A 32-year member of the Finance Department, Maung was an expert on the social, economic and political history of Burma.
His books included the recently published The Burma Road to Capitalism: Economic Growth Versus Democracy , as well as Totalitarianism in Burma: Prospects for Economic Development ; The Burma Road to Poverty , and Burma and Pakistan: A Comparative Study in Development . He also authored articles in the popular press.
In 1991, Maung was invited to participate in the ceremony at which Burmese dissident Daw Aung San was awarded the Nobel Peace Prize.
Maung was a vocal critic of the Burmese dictatorship he viewed as having led his once prosperous native country to political and economic devastation.
"The military rulers' relentless control of not only the life of the people but also the natural resources has been and will be the hardest problem of economic development confronting Burma," Maung wrote in 1993.
He was among 200 international leaders invited by former President Jimmy Carter in 1993 to participate in a conflict-resolution program in Atlanta, at which Maung called for an embargo on Burma until its military rulers ceded power to the winners of a multi-party democratic election.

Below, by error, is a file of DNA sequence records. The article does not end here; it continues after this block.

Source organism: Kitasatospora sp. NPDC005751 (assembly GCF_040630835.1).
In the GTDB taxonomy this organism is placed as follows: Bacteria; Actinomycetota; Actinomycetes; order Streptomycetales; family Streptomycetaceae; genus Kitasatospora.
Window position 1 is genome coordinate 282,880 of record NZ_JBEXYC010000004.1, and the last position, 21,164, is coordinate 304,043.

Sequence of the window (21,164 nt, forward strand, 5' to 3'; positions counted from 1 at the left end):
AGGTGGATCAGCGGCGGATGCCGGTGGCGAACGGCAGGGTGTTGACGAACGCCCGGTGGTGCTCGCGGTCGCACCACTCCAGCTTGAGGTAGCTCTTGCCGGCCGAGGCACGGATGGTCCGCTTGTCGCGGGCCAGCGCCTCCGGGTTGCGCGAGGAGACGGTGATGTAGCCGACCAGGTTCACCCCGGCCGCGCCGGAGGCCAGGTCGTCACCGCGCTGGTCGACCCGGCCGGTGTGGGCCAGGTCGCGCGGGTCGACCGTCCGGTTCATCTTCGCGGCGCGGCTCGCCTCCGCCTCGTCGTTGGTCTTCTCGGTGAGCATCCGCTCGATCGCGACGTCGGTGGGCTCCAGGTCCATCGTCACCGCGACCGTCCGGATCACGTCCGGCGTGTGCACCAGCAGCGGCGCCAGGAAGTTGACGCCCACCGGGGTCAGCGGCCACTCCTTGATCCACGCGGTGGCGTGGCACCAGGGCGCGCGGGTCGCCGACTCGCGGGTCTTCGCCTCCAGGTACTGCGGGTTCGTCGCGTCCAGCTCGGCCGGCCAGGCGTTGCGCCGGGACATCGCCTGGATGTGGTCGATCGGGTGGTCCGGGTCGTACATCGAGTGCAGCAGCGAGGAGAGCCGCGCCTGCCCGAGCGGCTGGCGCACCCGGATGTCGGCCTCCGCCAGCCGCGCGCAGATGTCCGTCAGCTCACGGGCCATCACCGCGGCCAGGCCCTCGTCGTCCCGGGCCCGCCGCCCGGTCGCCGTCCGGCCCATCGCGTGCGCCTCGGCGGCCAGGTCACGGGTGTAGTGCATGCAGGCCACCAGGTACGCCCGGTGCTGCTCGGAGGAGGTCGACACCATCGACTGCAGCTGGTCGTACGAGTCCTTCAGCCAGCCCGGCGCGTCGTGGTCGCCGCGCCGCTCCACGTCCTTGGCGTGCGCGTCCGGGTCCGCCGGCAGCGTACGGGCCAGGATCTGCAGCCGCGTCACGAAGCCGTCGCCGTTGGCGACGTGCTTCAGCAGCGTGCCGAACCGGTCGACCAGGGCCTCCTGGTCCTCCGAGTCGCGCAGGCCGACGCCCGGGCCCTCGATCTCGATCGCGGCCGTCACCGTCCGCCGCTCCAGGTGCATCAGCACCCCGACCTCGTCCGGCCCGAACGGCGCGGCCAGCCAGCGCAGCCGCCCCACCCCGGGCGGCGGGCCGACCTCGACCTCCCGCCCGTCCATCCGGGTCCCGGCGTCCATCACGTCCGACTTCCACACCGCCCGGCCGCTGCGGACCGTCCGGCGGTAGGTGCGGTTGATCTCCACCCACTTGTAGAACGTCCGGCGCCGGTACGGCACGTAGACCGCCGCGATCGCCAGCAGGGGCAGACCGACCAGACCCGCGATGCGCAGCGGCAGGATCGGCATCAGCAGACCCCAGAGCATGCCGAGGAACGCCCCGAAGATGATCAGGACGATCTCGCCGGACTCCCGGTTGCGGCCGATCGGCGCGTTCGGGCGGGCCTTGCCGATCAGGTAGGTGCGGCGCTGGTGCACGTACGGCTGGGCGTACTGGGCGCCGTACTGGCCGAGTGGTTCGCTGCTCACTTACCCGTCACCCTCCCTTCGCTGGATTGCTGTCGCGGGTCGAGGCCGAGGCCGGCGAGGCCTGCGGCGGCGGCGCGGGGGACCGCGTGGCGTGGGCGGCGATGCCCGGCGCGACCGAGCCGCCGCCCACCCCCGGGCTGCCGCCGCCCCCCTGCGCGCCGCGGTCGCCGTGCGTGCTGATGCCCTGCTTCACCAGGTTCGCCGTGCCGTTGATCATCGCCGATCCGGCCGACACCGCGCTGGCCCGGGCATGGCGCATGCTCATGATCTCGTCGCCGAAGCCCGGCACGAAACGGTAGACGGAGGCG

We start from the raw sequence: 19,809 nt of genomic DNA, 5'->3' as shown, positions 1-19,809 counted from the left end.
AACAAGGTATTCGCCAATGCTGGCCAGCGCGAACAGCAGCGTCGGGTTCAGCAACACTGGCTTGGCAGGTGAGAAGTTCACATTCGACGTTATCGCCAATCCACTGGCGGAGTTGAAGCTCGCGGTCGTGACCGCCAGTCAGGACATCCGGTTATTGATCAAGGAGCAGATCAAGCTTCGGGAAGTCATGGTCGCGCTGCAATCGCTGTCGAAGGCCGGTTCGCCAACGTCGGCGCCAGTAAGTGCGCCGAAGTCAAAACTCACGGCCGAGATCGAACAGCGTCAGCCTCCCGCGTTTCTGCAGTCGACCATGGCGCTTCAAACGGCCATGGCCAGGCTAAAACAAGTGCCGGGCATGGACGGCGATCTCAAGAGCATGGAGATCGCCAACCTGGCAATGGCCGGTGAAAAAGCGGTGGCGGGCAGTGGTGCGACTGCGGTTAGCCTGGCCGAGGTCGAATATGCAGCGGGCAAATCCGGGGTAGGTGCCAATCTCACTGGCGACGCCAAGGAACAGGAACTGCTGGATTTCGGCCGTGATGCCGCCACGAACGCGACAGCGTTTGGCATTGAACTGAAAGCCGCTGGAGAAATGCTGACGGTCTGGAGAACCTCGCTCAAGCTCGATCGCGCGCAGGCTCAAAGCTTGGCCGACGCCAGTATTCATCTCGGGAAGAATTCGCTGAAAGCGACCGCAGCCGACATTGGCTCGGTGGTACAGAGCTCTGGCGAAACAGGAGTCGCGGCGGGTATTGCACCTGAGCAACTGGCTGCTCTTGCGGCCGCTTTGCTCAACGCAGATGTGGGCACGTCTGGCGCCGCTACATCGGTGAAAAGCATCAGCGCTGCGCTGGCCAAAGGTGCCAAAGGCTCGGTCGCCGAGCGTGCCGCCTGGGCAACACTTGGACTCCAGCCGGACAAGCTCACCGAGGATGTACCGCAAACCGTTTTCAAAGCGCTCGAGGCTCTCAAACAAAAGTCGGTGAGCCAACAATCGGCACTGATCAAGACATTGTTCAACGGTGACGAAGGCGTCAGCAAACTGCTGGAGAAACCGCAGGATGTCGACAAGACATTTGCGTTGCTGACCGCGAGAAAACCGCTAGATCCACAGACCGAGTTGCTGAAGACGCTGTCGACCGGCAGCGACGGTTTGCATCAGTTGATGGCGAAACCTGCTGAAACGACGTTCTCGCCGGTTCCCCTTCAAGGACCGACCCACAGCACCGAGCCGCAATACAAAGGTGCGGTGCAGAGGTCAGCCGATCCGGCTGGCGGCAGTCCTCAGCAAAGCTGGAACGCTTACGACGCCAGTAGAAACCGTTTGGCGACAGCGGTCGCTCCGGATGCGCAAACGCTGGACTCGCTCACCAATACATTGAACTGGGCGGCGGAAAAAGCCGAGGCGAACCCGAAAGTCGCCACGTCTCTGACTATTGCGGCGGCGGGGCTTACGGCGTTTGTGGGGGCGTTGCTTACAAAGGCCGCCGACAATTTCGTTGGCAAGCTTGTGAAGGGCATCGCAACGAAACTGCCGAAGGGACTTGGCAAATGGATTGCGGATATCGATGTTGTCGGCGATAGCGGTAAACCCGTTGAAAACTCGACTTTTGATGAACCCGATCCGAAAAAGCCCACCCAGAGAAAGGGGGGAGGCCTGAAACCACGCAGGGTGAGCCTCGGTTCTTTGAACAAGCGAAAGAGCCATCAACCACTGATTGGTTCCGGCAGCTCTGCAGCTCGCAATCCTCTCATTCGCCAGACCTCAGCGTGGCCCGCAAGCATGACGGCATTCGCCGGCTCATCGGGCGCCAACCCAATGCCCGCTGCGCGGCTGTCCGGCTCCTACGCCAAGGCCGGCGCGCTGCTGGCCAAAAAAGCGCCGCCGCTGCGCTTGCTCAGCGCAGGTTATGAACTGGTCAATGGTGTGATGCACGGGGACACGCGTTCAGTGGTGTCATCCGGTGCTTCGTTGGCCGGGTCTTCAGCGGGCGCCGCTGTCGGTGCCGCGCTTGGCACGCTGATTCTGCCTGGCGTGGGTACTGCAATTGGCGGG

After graduating from the University of Rangoon, Maung left Burma in the late 1950s to study at the University of Michigan and earn a doctorate at Catholic University. He returned in 1961 as head of the economics department at Burma's national military academy. In 1963, a year after a military coup, Maung again left Burma following disagreements with his superiors over what he could and could not teach under the new regime.
In addition to his work at BC, Maung was a visiting fellow at the East-West Center in Hawaii and at the London School of Economics.
He leaves a daughter, Melanie, of Wellesley; two sons, Michael, of Wellesley, and Christopher, of Natick; and a brother, Shwe Mya of Burma.
A campus memorial service has been scheduled for Friday, Feb. 12 at 10 a.m. in Gasson 100.
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